Friday, October 20, 2017

Gaining on Garden Clean-Up and the First Apple Pie of the Season

I'm finally making enough progress on getting the garden ready for winter that I can start to feel good about it.  (Whew!)


This is a shot of a partial row of raised beds I completed today.  You can see the bed closest in the picture still has parsley on either end of it.  Lush, beautiful, succulent parsley that I don't have the heart to yank out.  Yet.  I've never been successful at wintering over my parsley plants.  Anyone have any suggestions as to how I might do it up here in da nort country?


Yesterday Papa Pea tilled up the field garden for me.  At the far end of it, which you can just barely see in this picture, are the rows of potatoes that we have yet to harvest.  The three long rows of strawberries are to the right, and if I can remain inspired, I could/should do a little weeding in them before a hard frost hits.


Four of the raised beds still have cabbages, red and green, carrots and beets in them.  We had so much moisture this past spring, summer and into fall that the slug population was doing real damage.  A couple of weeks ago, I decided to try stripping off all of the bottom and side leaves of the cabbages, and I do believe it's helped.  Those ugly, slimy little creatures don't have nearly as much habitat in which to live, love and lunch now.


I'm shamefully admitting I still haven't harvested and processed my beets.  I've been talking about doing it for a month (or more) but they've been silently waiting in their raised bed without yelling at me . . . so they keep getting pushed to the bottom of The List. But soon.  I must get at them soon.

I made our first apple pie of the season today . . . with apples from our own trees.


Ooops.  I may have been a smidge bit over zealous in the amount of apples I prepared.  (Although I do dislike a skimpy apple pie, don't you?)


I predict the distinct possibility of serious burbling over in the oven.


Baked and cooling on the counter.  Good smells in the kitchen!


And it didn't even boil over much at all.

A rainy day predicted for tomorrow, but if by chance that doesn't happen, I'll be back out in the garden.  The end is in sight now. 

18 comments:

  1. That is the tallest apple pie – BAKED – that I've ever seen! Such clean gardens.... Maybe I could call all my weeds a "cover crop"! ha!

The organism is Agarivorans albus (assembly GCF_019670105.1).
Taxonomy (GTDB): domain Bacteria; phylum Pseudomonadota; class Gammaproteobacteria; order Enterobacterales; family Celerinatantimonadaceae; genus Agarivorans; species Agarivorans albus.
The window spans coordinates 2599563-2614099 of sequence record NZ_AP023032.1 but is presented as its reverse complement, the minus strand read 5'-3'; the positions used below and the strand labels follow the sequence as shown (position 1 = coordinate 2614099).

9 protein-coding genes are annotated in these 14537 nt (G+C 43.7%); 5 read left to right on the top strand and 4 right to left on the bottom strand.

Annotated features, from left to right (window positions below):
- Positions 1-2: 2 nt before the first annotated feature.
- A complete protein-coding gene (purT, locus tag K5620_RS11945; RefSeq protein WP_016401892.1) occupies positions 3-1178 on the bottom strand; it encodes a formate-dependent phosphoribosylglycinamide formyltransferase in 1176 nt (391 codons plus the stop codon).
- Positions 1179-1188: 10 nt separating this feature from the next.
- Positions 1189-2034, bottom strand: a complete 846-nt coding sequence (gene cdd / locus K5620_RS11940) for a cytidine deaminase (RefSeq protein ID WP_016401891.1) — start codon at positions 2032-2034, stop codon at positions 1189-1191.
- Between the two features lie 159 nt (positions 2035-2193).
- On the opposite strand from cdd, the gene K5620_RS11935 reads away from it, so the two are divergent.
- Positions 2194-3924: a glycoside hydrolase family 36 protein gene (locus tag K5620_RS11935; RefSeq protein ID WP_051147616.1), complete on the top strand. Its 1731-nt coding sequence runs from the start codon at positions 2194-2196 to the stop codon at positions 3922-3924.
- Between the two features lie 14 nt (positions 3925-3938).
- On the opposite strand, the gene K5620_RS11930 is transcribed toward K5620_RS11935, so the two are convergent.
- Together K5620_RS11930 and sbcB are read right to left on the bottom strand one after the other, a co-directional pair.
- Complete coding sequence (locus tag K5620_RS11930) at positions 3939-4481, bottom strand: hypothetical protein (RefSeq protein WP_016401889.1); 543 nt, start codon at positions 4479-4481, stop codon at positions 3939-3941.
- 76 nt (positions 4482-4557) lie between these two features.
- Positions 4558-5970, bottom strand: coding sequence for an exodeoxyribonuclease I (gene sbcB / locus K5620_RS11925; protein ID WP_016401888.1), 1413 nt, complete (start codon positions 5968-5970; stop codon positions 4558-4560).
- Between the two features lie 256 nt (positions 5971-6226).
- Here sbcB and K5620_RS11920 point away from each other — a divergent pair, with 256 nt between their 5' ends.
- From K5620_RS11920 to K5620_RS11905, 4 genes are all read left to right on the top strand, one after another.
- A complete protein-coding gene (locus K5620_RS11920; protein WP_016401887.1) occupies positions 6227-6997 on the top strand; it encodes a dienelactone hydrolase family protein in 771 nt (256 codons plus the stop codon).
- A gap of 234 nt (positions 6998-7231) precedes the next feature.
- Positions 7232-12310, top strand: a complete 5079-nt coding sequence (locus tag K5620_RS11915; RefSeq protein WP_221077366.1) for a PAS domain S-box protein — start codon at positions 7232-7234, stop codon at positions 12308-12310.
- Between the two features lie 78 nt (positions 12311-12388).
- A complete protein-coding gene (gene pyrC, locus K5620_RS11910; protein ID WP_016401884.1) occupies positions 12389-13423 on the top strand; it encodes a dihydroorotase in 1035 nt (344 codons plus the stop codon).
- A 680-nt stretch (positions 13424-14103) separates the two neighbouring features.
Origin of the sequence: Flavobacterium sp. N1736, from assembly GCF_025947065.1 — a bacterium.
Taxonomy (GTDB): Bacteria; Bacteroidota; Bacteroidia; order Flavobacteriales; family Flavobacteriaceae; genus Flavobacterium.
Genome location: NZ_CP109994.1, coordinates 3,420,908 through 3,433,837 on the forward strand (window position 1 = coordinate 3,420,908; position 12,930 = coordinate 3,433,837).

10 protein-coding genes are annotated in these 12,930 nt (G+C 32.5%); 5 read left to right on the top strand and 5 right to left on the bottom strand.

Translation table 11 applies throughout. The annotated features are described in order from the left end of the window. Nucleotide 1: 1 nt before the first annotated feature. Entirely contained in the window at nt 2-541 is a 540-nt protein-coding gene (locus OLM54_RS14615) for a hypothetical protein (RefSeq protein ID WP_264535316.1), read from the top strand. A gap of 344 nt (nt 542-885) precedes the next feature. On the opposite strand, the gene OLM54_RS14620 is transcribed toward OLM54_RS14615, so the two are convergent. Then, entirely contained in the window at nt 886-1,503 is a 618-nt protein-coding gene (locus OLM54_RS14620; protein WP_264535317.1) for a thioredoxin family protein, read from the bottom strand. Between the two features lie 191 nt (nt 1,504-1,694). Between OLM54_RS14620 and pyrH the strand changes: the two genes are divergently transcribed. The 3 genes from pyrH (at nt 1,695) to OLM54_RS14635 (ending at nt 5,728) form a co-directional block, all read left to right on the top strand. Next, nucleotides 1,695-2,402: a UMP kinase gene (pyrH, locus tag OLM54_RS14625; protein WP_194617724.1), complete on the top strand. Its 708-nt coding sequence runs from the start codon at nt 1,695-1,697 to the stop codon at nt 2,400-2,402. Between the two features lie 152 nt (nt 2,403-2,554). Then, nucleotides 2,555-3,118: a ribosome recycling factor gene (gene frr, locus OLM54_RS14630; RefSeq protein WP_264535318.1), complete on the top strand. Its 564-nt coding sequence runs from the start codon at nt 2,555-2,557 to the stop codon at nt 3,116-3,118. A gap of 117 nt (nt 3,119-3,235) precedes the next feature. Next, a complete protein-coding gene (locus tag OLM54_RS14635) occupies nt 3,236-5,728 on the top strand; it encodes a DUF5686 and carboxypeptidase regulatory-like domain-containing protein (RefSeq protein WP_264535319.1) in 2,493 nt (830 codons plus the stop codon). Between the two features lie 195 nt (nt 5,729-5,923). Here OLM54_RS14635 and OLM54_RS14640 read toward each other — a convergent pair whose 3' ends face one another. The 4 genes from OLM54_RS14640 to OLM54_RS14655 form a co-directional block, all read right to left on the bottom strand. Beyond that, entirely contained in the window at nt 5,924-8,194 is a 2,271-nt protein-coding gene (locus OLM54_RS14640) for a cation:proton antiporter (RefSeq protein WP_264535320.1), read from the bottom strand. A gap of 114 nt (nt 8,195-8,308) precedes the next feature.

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    1. Michelle - Or plow them under as a green manure crop!

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  2. You are way ahead of me on the garden. I worked until I couldn't stand it yesterday, and will be out there this weekend. You pie looks absolutely delicious.

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    1. Kristina - Pie is purdy good! Except I have lots of "juice" at the bottom 'cause I didn't put enough thickener in. Didn't know the apples were that juicy!

      I worked in the garden until the rain started in earnest around 2:30 p.m. Even got one of the two beds of garlic planted. Yippee!

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  3. Oh my gosh Mama Pea....that is SOME BIG apple pie!!! Wow...I didn't know you could put so many in, I should try that next time! I'd be afraid it would all fall out! Beautiful.

    Your garden is enviable. I love the tilled area, my gosh when you post photos like that, it really demonstrates all the work you must put into it. Oh I haven't touched the beets or carrots, but I'm in experiment-mode anyway. I'm waiting for the first little snow fall to see if they actually do get sweeter with the cold weather! Beautiful job on the garden!!!

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    1. Rain - I was so unenthusiastic about getting the garden ready for winter . . . until I got closer and closer to being done! Now I've done as much as I can (so far) on the raised beds and we harvested the potatoes today so that's a biggie out of the way.